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How corruption causes carnage on Uganda’s roads

January 25, 2011 - 9:00am -- Nick Young

Published in Uganda’s The Independent on January 25, 2011

Some time ago, Kenneth Onekalit and Joseph Okema returned from running successful businesses overseas to help rebuild their homeland in northern Uganda. They brought money, skills, energy and hope. Kenneth was establishing a Northern Uganda Farmer's Cooperative to revitalise family farming. Joseph headed the Northern Uganda Youth Development Centre.

Last year both men died in a car crash.

This was a tragic waste of talent that Uganda can ill afford to lose. Yet such human resources are squandered every day.

Traffic accidents now claim more than 2,300 Ugandan lives each year, according to police figures. That makes at least 2,000 more than combined annual deaths from political violence, civic unrest, insurgency, counter-insurgency and terrorism.

Three main factors in this carnage are linked by the common denominator of corruption.

The first factor is poor infrastructure. The roads are a mess. True, Uganda can’t afford the hi-tech engineering, street lighting and safety barriers that have cut fatalities in richer places. Yet Uganda would get a lot more bang—and safety—for its buck if public funds for road building and maintenance were well spent.

But they are not well spent, according to the Auditor General. His office points to inflated prices, shoddy standards, poor and late delivery by numerous contractors (Ugandan, Nigerian, Israeli, Egyptian, British and Chinese); alarming disparities in costs and in procurement procedures; inadequate government planning and “lack of integrity among some of the contractors and consultants.”

That leaves plenty of room for rake-offs and kickbacks. When the government’s chief civil engineer, Samson Bagonza, was jailed for graft last June, presiding judge, Justice Katutsi , expressed a widespread belief that the rot goes further up. “This court is tired of trying tilapias when crocodiles are left swimming,” he said.

A second factor in the high accident rate is Uganda’s inadequate system for training and testing drivers. I know this from personal experience, having two sons who learned to drive and passed their tests in Kampala.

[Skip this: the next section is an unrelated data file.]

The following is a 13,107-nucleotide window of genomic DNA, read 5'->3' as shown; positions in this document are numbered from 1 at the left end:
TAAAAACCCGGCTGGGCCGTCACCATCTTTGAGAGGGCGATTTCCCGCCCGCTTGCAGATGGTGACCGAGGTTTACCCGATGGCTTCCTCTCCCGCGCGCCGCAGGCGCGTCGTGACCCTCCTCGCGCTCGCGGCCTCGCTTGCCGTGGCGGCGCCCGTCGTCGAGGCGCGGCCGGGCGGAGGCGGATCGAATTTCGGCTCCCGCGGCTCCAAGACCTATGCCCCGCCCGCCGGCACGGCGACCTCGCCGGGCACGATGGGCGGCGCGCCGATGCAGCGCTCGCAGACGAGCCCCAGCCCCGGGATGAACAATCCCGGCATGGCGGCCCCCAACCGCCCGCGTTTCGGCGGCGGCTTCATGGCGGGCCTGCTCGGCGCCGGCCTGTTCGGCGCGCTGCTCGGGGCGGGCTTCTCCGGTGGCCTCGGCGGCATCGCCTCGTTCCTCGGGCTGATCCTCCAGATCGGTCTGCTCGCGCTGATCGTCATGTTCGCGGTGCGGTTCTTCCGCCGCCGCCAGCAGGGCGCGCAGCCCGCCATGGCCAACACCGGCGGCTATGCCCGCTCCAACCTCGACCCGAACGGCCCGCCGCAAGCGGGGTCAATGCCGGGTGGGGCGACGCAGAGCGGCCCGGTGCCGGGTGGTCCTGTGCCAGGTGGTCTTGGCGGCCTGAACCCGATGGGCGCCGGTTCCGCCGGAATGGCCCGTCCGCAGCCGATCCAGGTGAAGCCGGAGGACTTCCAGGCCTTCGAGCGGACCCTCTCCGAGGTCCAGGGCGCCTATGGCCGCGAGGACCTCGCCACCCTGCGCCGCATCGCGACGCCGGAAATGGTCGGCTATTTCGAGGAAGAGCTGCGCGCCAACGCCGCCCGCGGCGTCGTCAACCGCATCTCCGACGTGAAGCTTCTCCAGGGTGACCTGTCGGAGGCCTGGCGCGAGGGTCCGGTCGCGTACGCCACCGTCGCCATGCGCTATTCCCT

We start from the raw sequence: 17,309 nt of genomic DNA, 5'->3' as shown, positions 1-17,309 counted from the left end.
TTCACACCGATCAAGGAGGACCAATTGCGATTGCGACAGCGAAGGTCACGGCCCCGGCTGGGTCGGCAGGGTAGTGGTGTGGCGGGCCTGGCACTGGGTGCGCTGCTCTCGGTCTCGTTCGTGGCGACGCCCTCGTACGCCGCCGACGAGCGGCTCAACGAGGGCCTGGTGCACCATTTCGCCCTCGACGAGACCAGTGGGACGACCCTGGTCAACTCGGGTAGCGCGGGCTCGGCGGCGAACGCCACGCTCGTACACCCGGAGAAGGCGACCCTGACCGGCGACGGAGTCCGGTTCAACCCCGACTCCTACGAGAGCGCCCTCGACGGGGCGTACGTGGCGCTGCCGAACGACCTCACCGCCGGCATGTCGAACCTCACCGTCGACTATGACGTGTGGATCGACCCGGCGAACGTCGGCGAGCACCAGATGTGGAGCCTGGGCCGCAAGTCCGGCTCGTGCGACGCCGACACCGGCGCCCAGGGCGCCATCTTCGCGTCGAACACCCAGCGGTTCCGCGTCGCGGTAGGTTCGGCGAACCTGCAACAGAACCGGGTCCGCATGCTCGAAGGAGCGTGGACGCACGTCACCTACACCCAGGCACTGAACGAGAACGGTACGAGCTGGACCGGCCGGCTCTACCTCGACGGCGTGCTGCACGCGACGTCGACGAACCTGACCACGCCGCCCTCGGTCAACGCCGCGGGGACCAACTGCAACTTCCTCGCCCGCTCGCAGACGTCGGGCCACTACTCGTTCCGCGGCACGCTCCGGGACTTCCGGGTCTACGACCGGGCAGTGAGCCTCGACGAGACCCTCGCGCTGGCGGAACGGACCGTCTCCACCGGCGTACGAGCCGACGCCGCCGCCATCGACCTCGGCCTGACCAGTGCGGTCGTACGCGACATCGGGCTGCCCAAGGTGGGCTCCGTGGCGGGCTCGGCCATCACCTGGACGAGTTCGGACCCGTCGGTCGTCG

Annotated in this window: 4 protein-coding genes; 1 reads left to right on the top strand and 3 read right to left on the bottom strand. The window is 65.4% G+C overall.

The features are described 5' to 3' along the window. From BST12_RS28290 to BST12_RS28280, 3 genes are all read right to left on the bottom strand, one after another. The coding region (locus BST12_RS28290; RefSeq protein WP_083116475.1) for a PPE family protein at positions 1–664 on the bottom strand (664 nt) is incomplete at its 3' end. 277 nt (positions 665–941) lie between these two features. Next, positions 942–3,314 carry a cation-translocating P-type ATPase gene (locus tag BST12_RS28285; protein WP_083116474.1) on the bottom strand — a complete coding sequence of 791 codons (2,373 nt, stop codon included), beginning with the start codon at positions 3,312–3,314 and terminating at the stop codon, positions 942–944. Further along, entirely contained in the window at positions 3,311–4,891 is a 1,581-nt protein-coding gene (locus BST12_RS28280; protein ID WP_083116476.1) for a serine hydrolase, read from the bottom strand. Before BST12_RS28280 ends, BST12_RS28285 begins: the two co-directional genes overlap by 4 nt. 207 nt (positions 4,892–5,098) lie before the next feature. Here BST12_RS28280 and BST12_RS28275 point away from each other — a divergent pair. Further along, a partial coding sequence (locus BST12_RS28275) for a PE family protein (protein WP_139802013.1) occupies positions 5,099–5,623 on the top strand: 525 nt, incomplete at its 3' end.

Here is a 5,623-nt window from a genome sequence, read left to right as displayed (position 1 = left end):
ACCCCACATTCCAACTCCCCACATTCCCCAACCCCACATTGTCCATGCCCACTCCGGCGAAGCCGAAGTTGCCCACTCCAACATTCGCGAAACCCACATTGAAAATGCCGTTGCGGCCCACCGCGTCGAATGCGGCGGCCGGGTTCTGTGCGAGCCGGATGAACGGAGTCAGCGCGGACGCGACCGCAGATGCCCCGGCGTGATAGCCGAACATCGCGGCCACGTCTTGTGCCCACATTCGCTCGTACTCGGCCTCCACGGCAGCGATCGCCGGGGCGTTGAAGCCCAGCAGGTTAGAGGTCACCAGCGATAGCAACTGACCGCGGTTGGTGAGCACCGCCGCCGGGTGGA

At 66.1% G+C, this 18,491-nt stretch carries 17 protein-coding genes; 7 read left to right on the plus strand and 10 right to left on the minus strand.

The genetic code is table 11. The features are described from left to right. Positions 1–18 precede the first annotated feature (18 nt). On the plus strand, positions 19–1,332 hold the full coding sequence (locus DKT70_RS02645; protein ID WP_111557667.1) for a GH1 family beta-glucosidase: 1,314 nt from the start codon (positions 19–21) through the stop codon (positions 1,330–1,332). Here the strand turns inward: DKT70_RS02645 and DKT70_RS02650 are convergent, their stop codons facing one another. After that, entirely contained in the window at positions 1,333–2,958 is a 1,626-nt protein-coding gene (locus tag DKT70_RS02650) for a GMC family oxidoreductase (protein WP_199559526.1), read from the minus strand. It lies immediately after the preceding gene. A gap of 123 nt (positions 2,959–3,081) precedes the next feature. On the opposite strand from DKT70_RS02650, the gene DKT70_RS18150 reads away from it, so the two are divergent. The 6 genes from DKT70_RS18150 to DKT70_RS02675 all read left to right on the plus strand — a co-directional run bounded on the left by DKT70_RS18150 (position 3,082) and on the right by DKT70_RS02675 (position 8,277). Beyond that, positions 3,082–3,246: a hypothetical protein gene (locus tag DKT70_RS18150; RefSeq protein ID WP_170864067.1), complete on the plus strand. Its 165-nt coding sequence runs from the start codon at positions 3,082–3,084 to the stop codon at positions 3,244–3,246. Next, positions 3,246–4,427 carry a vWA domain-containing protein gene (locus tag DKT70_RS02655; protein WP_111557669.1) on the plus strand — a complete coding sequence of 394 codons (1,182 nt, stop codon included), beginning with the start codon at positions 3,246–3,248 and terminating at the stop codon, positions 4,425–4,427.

Son One took a few lessons and, following his instructor’s directions, gave the police a 30,000 shilling (USD 13) tip to obtain a pass certificate after driving a hundred metres round the block.

Son Two decided to buck the system.

His driving school lessons were crazy. He was, for example, taught always to depress the clutch before braking (eliminating “engine braking”) and to cruise downhill (to save petrol). Unwilling to see him cruise into an early grave, I took over and taught him myself.

When he was ready we went to the police test centre in Naguru. Things got tense when we made it clear we wouldn’t pay a tip. They subjected him to a gruelling “theory” test, asking arcane questions about vehicle maintenance, then requiring him to identify highway signs that I have never seen on any Ugandan road. Next they made him reverse round an obstacle course that could have been successfully negotiated only by a seasoned rally driver. Then came a road test in which, at last, he had the chance to show his basic competence. With very bad grace, they finally signed the chit and shoved it over the desk.

So it is just about possible to pass the test without a bribe. But it probably helps to have a grey-haired mzungu dad hovering in the background, muttering darkly about corruption and newspapers.

This is petty stuff compared to grand larceny of the roads budget, but it is clearly institutionalised and a public menace at a time when dozens of new drivers are taking to the roads every day.

Things are made much worse by the way traffic police concentrate their energies on extracting tips from taxi drivers, increasing the pressure on them to squeeze a profit by overloading their vehicles and racing to their destination.

A third threat to life on Uganda’s roads is widespread trickery in the in the auto spares and maintenance market.

As a bazungu family we are highly vulnerable. Many a “mechanic” has licked his lips as he sees me roll up in our old RAV, anticipating a killing by fitting some part that, all too often, is even worse than the one needing replacement.

Once, persuaded to advance half a million for a new steering rack, I returned the next day to the forecourt of the Gapco gas station in Kisementi to find the mechanic curled asleep in a corner, stinking of waragi, while the car lay in pieces around him.

I don’t mind paying a bit more, as a supposedly rich foreigner, for a decent job. But I do mind paying for a job that might send the car out of control and have me, or my sons, plough into a taxi and kill us, along with a dozen Ugandans.

And bazungu are not that much of a special case. Ugandans often get shoddy, dangerous service too.

Responsible, private companies could help clear up this mess. Gas stations should let only competent and honest mechanics work on their premises (thus improving the reputation of their own brands.) Insurers could select the better driving schools and reduce premiums for new drivers trained by those schools.

NGOs and media could, and should, take up road safety in both public education and advocacy.

But the main push needs to come from government. Credible and enforced standards and accreditation systems are needed for driving schools and mechanics alike.

And above all, big graft at the top and petty graft in police ranks must be rooted out. For whereas wealth doesn’t always trickle down, corruption nearly always does; and its wages are death.